Published on: 12 May 2016

Following the release of Australia’s Federal Budget last week, eight Year 12 students were invited to attend the annual Federal Budget Breakfast. Hosted by PwC, the breakfast included an expert line-up of speakers and panelists including Kerry O’Brien, John Hewson AM and Kim Beazley who analysed the budget’s political, economic, taxation and business impacts.

Tom Weight’s report on the breakfast follows:

The increasingly global nature of our lives has made it especially pertinent for young men to engage with the fiscal world at both national and international levels. Four boys each from the Politics and Economics classes along with their respective teachers, Mr Parker and Mr Greig were priveleged enough to obtain a table at the well-respected PwC budget breakfast for this precise reason.

The event, held in the Perth Convention Centre on 5 May with well over 800 of Perth’s most prominent figures in attendance. Included guest speakers such as Kerry O’Brien, Dr John Hewson AM, and the former ambassador to the U.S, the Honorary Kim Beazley.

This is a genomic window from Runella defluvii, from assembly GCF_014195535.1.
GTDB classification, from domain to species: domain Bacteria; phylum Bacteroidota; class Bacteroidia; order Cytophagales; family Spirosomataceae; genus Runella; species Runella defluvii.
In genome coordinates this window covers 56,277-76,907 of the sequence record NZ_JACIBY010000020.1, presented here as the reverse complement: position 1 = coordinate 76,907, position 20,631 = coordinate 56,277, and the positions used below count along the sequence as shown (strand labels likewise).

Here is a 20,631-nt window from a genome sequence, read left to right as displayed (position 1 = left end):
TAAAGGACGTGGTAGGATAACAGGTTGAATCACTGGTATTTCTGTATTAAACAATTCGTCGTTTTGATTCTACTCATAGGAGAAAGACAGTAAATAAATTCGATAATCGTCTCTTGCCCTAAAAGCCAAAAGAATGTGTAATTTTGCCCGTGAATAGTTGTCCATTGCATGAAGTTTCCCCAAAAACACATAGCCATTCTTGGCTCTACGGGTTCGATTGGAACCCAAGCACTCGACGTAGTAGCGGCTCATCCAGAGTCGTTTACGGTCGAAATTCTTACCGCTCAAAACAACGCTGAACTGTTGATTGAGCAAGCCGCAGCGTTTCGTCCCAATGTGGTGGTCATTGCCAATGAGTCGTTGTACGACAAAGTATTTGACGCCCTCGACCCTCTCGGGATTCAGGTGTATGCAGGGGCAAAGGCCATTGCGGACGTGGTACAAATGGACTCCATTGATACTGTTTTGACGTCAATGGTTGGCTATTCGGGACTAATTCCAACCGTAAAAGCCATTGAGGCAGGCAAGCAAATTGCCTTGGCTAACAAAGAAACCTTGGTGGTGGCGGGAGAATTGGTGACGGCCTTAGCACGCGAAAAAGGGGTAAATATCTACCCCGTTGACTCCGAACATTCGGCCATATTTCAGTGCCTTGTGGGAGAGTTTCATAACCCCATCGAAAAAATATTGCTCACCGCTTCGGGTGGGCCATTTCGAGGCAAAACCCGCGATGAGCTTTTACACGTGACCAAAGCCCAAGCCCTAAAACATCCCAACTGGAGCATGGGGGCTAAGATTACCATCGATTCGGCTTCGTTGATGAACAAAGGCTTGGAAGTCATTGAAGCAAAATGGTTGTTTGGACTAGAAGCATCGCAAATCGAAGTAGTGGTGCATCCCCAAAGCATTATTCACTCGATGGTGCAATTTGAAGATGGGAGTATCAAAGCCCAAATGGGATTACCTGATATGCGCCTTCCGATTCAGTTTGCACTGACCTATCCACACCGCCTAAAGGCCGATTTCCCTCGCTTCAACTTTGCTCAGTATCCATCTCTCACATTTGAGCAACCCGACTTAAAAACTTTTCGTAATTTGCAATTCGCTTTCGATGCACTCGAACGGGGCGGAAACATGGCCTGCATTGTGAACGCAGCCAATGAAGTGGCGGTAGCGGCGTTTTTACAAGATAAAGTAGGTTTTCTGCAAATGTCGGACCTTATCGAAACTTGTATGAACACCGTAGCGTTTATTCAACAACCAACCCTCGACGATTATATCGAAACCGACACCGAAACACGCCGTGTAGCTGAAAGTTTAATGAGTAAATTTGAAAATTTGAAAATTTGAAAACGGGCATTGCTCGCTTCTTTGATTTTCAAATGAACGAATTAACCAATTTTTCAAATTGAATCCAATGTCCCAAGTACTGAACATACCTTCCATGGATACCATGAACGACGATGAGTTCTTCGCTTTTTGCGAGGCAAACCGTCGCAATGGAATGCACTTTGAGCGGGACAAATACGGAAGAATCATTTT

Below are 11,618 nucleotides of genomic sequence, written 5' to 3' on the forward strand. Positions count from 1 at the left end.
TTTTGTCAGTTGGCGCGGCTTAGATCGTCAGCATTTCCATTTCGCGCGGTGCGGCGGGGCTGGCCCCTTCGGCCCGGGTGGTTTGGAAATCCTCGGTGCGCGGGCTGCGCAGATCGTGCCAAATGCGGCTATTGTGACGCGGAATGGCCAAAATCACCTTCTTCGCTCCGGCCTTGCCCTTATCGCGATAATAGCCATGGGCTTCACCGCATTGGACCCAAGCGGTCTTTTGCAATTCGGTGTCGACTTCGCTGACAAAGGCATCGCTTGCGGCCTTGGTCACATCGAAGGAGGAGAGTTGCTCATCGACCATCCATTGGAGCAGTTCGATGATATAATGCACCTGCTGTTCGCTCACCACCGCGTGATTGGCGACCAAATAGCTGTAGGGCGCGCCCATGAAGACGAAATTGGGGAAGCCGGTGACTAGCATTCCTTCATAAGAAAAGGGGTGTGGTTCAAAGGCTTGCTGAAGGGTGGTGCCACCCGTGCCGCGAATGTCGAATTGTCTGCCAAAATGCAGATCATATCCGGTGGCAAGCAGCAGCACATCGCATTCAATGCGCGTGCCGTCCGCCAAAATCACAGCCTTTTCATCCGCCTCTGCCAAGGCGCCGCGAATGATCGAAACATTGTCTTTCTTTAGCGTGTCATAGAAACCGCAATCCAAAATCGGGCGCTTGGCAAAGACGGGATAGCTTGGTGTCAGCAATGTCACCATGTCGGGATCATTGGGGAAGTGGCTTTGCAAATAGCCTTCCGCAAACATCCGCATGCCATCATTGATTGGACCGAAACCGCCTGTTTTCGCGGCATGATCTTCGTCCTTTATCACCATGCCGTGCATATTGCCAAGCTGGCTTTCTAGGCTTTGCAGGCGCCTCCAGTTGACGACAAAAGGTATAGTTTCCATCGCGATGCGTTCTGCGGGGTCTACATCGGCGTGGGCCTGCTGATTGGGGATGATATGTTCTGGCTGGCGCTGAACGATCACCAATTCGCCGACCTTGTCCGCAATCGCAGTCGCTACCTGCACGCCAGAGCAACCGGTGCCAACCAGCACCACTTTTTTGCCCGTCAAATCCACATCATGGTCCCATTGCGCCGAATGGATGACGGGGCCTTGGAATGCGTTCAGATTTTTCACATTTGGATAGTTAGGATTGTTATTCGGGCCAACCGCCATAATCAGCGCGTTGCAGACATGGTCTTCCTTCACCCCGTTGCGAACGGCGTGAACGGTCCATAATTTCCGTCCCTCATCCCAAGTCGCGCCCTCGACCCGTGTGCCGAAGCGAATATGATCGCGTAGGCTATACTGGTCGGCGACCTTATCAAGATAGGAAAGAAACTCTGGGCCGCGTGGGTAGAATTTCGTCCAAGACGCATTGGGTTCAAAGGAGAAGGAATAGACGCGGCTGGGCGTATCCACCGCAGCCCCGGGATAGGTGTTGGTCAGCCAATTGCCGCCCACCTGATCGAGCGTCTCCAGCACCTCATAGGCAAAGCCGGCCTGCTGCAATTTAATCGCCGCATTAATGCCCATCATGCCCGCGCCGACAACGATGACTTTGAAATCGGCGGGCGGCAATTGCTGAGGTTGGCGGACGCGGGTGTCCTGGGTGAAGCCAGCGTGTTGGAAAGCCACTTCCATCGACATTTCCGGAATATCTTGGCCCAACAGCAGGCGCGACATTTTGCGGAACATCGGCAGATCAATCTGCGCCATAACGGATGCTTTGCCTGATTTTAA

In their presentations each provided in depth commentary and analysis of the budget, or lack of it. Mr Beazley referred to this year’s budget as, ‘the most acquiescent budget I have seen in years,’ with Dr Hewson echoing similar sentiments, ‘much ado about little.’

There are worthwhile changes evident in this year’s budget; the 10 year reduction of corporations tax to 25 per cent will increase foreign investment and will be fiscally sustainable due to it’s slow implementation, cuts to superannuation are welcome savings and the increase of the second highest brackets threshold for income tax will make the standard of living easier.

Yet the budget rests upon overwhelmingly positive macroeconomic predictions, these are in direct contrast with Dr Hewson’s valid view that we are, ‘more uncertain than we have ever been on where the world economy will go with, ‘no more than 2 per cent growth in western countries’. As such, the delivery of a comprehensive, structural repackaging coupled with strong decisive leadership is necessary, yet as Kerry OBrien articulated, we have not seen that leadership since the Hawke government.